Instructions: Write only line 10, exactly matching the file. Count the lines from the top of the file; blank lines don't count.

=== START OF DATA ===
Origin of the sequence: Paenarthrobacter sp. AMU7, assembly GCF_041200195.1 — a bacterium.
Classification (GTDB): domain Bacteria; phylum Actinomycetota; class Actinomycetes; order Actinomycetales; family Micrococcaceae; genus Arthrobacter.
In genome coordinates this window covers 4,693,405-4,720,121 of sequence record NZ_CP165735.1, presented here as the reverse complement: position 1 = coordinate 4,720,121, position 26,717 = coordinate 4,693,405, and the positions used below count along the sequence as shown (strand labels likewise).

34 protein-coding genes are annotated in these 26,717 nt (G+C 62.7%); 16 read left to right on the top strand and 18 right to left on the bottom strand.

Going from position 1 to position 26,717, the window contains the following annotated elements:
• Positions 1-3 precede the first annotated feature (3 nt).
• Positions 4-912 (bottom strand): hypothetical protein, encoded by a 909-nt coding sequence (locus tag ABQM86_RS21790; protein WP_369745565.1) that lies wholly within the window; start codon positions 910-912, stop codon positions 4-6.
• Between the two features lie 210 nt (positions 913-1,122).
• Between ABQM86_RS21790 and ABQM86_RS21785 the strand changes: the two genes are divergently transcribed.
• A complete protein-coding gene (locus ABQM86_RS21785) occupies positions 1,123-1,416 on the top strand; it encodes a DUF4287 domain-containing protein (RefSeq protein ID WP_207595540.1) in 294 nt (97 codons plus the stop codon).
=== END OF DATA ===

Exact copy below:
• A complete protein-coding gene (locus ABQM86_RS21785) occupies positions 1,123-1,416 on the top strand; it encodes a DUF4287 domain-containing protein (RefSeq protein ID WP_207595540.1) in 294 nt (97 codons plus the stop codon).